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Porphyria cutanea tarda (PCT) is the most common type of porphyria.

An increase in porphyrins in the skin result in photosensitivity i.e. the skin is damaged by light.


Individuals with PCT present with increasingly fragile skin on the back of the hands and the forearms. Features include:

* Sores (erosions) following relatively minor injuries

* Fluid filled blisters (vesicles and bullae)

* Tiny cysts (milia) arising as the blisters heal

* Increased sensitivity to the sun

Although these features may also occur on the face and neck as well, it is more common to notice mottled brown patches around the eyes and increased facial hair. Occasionally the skin becomes hardened (sclerodermoid) on the neck, face or chest. There may be small areas of permanent baldness (alopecia) or ulcers.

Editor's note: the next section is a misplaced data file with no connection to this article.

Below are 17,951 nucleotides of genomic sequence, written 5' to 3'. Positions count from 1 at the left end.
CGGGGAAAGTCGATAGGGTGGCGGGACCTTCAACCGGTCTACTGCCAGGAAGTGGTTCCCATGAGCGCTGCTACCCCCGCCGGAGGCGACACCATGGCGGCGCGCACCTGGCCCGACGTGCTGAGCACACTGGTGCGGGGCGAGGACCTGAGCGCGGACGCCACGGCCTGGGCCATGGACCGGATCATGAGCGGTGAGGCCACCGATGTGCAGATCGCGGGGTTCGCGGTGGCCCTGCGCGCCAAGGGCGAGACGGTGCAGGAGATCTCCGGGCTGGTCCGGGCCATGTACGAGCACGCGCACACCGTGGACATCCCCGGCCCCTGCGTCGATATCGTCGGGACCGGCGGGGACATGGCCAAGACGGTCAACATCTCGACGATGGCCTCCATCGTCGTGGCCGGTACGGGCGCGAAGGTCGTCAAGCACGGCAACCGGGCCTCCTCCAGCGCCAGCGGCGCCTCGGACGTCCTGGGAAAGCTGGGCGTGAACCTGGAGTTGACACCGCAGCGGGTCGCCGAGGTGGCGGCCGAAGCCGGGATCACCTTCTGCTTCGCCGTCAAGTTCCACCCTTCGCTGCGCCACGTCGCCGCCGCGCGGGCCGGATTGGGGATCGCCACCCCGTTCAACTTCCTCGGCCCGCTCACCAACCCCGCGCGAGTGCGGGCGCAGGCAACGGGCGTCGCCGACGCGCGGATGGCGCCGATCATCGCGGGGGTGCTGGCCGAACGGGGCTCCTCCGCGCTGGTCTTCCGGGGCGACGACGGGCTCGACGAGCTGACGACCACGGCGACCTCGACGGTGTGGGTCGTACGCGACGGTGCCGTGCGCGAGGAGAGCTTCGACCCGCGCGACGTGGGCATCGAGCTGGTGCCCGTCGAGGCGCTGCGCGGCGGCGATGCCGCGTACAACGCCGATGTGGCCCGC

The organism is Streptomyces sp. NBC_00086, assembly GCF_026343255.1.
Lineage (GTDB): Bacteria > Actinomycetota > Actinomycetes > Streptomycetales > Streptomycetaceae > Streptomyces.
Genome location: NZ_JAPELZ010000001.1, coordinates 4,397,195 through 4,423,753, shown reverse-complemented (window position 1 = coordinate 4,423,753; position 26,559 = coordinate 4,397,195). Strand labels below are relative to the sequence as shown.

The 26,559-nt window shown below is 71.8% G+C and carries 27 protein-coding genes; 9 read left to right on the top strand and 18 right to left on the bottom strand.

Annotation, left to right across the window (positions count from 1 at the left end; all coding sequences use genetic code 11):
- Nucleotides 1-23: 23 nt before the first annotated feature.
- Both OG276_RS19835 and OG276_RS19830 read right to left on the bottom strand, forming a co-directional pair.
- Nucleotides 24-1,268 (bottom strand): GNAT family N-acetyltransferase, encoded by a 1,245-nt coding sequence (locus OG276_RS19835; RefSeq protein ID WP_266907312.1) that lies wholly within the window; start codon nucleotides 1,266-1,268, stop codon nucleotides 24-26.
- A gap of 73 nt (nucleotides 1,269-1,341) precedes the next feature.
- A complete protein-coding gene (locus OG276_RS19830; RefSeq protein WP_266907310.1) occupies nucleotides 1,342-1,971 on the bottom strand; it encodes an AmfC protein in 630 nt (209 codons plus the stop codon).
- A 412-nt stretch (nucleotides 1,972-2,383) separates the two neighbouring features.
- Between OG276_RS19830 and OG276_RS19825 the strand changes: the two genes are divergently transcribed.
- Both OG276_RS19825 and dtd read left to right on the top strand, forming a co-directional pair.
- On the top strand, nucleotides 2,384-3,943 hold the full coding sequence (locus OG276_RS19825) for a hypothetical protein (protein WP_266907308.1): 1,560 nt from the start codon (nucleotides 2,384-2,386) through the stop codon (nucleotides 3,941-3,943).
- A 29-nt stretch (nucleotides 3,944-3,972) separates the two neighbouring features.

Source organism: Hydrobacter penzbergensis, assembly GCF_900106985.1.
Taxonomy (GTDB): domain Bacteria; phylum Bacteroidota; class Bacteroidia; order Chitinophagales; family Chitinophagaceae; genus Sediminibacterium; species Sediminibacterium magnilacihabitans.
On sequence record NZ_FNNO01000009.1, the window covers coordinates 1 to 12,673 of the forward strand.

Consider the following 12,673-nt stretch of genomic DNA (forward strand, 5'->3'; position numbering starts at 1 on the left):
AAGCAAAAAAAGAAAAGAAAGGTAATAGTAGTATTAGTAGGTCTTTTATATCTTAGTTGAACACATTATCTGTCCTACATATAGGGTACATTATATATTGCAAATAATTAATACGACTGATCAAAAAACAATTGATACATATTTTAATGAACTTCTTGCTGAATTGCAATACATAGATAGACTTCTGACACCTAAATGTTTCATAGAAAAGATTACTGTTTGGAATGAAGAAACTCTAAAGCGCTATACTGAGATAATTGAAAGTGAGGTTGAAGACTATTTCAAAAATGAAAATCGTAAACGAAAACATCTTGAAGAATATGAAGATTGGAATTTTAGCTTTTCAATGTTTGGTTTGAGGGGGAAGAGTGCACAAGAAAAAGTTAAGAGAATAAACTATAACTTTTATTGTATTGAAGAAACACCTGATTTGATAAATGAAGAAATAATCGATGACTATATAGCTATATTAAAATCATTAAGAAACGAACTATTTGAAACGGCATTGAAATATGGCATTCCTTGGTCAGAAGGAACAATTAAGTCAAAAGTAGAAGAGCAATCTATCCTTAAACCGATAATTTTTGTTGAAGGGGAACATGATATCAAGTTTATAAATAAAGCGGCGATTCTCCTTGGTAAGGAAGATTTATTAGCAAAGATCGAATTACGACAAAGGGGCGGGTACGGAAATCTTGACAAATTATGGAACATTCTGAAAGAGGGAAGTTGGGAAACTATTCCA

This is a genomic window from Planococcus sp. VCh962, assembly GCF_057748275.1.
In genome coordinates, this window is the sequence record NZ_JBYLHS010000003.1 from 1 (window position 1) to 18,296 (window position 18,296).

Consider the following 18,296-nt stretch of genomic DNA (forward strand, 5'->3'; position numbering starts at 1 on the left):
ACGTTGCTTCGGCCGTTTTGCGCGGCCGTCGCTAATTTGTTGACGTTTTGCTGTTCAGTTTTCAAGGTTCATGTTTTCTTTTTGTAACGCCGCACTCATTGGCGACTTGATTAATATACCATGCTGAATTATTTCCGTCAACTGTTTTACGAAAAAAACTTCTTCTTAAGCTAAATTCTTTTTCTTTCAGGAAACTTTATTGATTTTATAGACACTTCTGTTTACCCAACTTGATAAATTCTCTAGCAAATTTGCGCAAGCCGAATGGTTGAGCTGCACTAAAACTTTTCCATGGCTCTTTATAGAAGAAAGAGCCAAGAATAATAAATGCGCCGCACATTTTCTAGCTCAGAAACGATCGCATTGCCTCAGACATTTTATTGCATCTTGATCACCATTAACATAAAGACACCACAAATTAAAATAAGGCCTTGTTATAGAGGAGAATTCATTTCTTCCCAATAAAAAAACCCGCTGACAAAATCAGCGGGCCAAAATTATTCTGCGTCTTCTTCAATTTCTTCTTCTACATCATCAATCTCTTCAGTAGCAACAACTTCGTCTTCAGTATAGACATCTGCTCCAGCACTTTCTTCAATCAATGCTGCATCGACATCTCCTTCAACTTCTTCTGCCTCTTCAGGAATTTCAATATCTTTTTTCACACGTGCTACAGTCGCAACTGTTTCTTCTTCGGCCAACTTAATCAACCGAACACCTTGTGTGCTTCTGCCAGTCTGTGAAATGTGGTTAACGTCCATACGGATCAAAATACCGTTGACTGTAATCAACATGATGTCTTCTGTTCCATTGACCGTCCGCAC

Characteristically, the urine is darker than usual, with a reddish or tea-coloured hue.

The clinical appearance of variegate porphyria is similar but the biochemical abnormality is different.

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